French Without Tears

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Kay Hammond & Roland Culver in the original Criterion Theatre production,1936

French Without Tears is a comic play written by a 25-year-old Terence Rattigan in 1936. It takes place in a cram school for adults needing to acquire French for business reasons. The play was a success on its London debut, establishing Rattigan as a dramatist. Critics thought it 'gay, witty, thoroughly contemporary ... with a touch of lovable truth behind all its satire'.[1] It ran for over 1,000 performances in London, and over 100 in New York.[2] It also established Rex Harrison as a major star. Scattered throughout are Franglais phrases and schoolboy misunderstandings of the French language.

The play was inspired by a 1933 visit to a village called Marxzell in the Black Forest, where young English gentlemen went to cram German.

A film version, directed by Anthony Asquith and starring Ray Milland, was released in 1940.[3] In 1960 Rattigan himself refashioned the work as the musical Joie de Vivre but it was not a success.[4]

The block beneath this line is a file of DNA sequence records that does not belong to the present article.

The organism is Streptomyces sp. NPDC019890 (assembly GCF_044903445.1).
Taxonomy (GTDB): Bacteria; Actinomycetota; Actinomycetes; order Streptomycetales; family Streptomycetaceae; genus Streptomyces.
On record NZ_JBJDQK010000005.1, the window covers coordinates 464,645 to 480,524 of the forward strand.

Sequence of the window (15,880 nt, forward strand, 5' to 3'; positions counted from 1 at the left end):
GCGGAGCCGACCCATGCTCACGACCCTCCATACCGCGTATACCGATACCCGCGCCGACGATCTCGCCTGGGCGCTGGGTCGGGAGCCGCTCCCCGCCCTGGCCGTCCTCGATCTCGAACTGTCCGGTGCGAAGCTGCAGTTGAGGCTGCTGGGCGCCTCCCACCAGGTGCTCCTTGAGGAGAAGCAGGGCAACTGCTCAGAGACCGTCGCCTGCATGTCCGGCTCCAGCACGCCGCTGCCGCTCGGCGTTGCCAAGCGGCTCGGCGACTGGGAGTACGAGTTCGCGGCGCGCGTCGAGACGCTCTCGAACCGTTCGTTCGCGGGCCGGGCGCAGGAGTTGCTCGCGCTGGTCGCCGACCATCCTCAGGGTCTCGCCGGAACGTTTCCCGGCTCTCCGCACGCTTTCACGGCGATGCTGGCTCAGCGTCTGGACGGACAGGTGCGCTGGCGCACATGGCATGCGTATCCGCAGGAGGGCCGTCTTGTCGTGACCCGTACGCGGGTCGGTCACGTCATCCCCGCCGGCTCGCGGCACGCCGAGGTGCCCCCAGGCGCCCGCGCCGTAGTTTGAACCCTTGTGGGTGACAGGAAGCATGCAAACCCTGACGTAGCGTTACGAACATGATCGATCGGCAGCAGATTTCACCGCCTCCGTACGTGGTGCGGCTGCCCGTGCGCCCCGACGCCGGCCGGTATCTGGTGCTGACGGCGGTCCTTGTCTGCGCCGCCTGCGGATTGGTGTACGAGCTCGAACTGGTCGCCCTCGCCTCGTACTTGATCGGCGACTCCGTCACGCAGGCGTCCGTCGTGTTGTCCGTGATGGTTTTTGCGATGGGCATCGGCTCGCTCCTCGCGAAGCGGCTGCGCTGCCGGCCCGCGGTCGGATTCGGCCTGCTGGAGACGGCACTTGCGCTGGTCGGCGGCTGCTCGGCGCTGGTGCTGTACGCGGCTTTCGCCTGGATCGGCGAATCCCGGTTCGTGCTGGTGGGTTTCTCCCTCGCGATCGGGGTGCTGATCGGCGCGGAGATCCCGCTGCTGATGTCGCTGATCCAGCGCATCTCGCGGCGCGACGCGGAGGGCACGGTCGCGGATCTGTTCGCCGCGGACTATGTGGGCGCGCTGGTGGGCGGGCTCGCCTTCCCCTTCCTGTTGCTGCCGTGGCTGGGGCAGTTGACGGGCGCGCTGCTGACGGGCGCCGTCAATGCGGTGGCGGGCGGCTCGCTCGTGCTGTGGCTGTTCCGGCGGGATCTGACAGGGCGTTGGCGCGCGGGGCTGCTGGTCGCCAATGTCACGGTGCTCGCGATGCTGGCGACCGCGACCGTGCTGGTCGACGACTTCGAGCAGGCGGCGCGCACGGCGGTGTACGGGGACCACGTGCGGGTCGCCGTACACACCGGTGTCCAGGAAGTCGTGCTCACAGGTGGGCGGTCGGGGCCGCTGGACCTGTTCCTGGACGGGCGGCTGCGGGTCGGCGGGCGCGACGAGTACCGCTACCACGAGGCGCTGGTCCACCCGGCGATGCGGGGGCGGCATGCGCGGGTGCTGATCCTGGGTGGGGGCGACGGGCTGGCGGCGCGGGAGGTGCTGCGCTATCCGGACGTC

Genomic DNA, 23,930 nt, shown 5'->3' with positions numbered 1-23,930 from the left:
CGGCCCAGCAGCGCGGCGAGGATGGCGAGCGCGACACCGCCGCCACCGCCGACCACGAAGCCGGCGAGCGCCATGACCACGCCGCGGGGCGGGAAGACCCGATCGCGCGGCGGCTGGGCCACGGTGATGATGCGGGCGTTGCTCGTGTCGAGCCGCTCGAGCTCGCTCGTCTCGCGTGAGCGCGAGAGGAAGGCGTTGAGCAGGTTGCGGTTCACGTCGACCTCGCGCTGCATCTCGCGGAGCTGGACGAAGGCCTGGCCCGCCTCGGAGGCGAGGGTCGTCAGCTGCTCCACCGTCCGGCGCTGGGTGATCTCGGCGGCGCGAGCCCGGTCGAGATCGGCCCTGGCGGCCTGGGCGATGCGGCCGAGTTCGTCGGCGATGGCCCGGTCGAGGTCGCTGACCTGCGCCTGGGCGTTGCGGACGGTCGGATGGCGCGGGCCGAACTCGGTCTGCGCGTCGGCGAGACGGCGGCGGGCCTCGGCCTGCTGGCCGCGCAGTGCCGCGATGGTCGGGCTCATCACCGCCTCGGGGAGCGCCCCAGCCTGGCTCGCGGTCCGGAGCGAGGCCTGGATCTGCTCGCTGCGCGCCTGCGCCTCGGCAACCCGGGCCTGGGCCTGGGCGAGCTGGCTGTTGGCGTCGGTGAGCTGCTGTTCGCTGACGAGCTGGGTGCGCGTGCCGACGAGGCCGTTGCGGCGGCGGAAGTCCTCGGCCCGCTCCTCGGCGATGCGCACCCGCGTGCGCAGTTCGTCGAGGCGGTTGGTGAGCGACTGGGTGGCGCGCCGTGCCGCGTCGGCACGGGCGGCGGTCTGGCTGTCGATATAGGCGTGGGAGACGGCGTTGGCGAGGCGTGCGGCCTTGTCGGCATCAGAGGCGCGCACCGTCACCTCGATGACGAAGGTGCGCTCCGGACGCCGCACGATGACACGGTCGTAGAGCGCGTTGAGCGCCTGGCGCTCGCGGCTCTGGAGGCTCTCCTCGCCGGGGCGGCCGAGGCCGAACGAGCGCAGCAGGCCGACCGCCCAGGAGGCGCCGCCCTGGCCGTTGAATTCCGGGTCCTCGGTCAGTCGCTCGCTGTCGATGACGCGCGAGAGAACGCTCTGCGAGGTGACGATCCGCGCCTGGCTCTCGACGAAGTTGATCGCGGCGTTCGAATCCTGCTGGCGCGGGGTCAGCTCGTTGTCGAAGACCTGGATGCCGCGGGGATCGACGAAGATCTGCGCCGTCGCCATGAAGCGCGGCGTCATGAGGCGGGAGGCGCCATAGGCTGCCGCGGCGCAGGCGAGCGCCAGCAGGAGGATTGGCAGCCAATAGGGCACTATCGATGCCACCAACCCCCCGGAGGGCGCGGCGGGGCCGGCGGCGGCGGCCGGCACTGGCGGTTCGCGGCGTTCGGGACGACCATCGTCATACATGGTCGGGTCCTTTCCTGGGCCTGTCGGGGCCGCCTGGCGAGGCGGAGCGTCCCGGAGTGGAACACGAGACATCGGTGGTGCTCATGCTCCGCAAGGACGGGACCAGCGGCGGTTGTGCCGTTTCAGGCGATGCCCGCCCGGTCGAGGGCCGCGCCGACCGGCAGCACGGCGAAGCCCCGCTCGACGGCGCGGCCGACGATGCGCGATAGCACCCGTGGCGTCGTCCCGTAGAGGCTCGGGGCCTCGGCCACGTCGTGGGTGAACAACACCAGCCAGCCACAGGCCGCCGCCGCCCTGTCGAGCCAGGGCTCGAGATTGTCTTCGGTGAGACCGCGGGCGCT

A television production was featured in the Saturday Playhouse TV series on 7 June 1958, with Denholm Elliott, Elvi Hale, Colin Broadley and Nicholas Parsons,[5] and another in the BBC's Play of the Month series on 16 May 1976, starring Nigel Havers, Anthony Andrews, and David Robb.[6]


  1. ^ "French Without Tears by Terence Rattigan, Kay Hammond & Roland Culver". 
  2. ^ "Terence Rattigan". 
  3. ^ "French without Tears". BFI. 
  4. ^ Wright, Adrian (2012). West End Broadway : the Golden Age of American musical in London. Woodbridge, England: Boydell & Brewer. p. 163. ISBN 9781843837916. 
  5. ^ Saturday Playhouse; Episode 12: French Without Tears (7 June 1958), Retrieved 10 March 2017.
  6. ^ Play of the Month; French Without Tears (16 May 1976), Retrieved 6 December 2014.